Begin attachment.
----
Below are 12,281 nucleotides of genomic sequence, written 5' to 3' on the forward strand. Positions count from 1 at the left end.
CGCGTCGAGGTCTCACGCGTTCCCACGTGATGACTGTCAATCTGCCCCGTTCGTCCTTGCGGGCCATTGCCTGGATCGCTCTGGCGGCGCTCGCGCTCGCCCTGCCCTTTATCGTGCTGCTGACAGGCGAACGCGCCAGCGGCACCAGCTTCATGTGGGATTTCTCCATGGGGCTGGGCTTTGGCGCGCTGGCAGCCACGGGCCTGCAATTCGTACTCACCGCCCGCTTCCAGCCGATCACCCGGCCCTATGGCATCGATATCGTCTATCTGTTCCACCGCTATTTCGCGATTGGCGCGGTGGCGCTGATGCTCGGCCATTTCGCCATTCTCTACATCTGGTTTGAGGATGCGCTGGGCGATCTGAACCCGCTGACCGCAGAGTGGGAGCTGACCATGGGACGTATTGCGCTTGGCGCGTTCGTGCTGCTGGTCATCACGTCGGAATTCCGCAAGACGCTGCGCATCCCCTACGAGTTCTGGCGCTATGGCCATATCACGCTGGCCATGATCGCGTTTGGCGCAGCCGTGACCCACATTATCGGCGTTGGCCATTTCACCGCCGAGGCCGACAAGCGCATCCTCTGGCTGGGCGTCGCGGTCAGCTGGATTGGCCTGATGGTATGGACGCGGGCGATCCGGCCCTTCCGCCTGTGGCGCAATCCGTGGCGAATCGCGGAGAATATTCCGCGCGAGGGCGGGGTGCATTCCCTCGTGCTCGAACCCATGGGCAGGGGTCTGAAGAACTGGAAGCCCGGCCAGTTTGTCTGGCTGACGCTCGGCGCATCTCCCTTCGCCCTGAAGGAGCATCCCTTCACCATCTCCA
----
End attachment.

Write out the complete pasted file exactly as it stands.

Below are 12,281 nucleotides of genomic sequence, written 5' to 3' on the forward strand. Positions count from 1 at the left end.
CGCGTCGAGGTCTCACGCGTTCCCACGTGATGACTGTCAATCTGCCCCGTTCGTCCTTGCGGGCCATTGCCTGGATCGCTCTGGCGGCGCTCGCGCTCGCCCTGCCCTTTATCGTGCTGCTGACAGGCGAACGCGCCAGCGGCACCAGCTTCATGTGGGATTTCTCCATGGGGCTGGGCTTTGGCGCGCTGGCAGCCACGGGCCTGCAATTCGTACTCACCGCCCGCTTCCAGCCGATCACCCGGCCCTATGGCATCGATATCGTCTATCTGTTCCACCGCTATTTCGCGATTGGCGCGGTGGCGCTGATGCTCGGCCATTTCGCCATTCTCTACATCTGGTTTGAGGATGCGCTGGGCGATCTGAACCCGCTGACCGCAGAGTGGGAGCTGACCATGGGACGTATTGCGCTTGGCGCGTTCGTGCTGCTGGTCATCACGTCGGAATTCCGCAAGACGCTGCGCATCCCCTACGAGTTCTGGCGCTATGGCCATATCACGCTGGCCATGATCGCGTTTGGCGCAGCCGTGACCCACATTATCGGCGTTGGCCATTTCACCGCCGAGGCCGACAAGCGCATCCTCTGGCTGGGCGTCGCGGTCAGCTGGATTGGCCTGATGGTATGGACGCGGGCGATCCGGCCCTTCCGCCTGTGGCGCAATCCGTGGCGAATCGCGGAGAATATTCCGCGCGAGGGCGGGGTGCATTCCCTCGTGCTCGAACCCATGGGCAGGGGTCTGAAGAACTGGAAGCCCGGCCAGTTTGTCTGGCTGACGCTCGGCGCATCTCCCTTCGCCCTGAAGGAGCATCCCTTCACCATCTCCA